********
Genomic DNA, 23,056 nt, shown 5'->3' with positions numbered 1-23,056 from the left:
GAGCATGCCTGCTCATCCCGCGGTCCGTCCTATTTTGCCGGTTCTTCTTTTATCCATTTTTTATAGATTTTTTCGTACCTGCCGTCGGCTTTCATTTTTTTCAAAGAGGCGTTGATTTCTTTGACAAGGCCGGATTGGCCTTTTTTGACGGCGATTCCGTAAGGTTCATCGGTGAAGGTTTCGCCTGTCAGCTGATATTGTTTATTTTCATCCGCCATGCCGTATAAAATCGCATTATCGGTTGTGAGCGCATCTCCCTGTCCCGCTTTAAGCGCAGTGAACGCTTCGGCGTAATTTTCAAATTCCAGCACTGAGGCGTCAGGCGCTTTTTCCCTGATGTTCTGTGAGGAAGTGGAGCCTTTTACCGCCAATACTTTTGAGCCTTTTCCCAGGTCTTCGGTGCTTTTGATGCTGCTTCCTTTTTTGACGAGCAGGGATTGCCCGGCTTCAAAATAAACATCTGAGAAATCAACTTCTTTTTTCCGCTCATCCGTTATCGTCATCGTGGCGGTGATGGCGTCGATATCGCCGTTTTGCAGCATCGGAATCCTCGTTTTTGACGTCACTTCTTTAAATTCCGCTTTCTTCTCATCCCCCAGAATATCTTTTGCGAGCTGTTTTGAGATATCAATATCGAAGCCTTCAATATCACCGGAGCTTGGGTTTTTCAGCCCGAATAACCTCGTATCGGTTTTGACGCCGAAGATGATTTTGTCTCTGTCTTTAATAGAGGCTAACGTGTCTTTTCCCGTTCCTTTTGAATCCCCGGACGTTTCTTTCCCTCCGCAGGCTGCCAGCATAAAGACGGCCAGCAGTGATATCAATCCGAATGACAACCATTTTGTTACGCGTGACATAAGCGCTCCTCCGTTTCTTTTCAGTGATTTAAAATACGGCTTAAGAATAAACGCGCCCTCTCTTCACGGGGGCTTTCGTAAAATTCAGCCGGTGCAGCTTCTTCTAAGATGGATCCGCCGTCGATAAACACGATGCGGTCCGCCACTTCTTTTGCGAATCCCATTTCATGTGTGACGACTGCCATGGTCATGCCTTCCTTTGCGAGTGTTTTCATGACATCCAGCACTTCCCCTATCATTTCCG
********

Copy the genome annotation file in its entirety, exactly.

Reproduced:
Genomic DNA, 23,056 nt, shown 5'->3' with positions numbered 1-23,056 from the left:
GAGCATGCCTGCTCATCCCGCGGTCCGTCCTATTTTGCCGGTTCTTCTTTTATCCATTTTTTATAGATTTTTTCGTACCTGCCGTCGGCTTTCATTTTTTTCAAAGAGGCGTTGATTTCTTTGACAAGGCCGGATTGGCCTTTTTTGACGGCGATTCCGTAAGGTTCATCGGTGAAGGTTTCGCCTGTCAGCTGATATTGTTTATTTTCATCCGCCATGCCGTATAAAATCGCATTATCGGTTGTGAGCGCATCTCCCTGTCCCGCTTTAAGCGCAGTGAACGCTTCGGCGTAATTTTCAAATTCCAGCACTGAGGCGTCAGGCGCTTTTTCCCTGATGTTCTGTGAGGAAGTGGAGCCTTTTACCGCCAATACTTTTGAGCCTTTTCCCAGGTCTTCGGTGCTTTTGATGCTGCTTCCTTTTTTGACGAGCAGGGATTGCCCGGCTTCAAAATAAACATCTGAGAAATCAACTTCTTTTTTCCGCTCATCCGTTATCGTCATCGTGGCGGTGATGGCGTCGATATCGCCGTTTTGCAGCATCGGAATCCTCGTTTTTGACGTCACTTCTTTAAATTCCGCTTTCTTCTCATCCCCCAGAATATCTTTTGCGAGCTGTTTTGAGATATCAATATCGAAGCCTTCAATATCACCGGAGCTTGGGTTTTTCAGCCCGAATAACCTCGTATCGGTTTTGACGCCGAAGATGATTTTGTCTCTGTCTTTAATAGAGGCTAACGTGTCTTTTCCCGTTCCTTTTGAATCCCCGGACGTTTCTTTCCCTCCGCAGGCTGCCAGCATAAAGACGGCCAGCAGTGATATCAATCCGAATGACAACCATTTTGTTACGCGTGACATAAGCGCTCCTCCGTTTCTTTTCAGTGATTTAAAATACGGCTTAAGAATAAACGCGCCCTCTCTTCACGGGGGCTTTCGTAAAATTCAGCCGGTGCAGCTTCTTCTAAGATGGATCCGCCGTCGATAAACACGATGCGGTCCGCCACTTCTTTTGCGAATCCCATTTCATGTGTGACGACTGCCATGGTCATGCCTTCCTTTGCGAGTGTTTTCATGACATCCAGCACTTCCCCTATCATTTCCG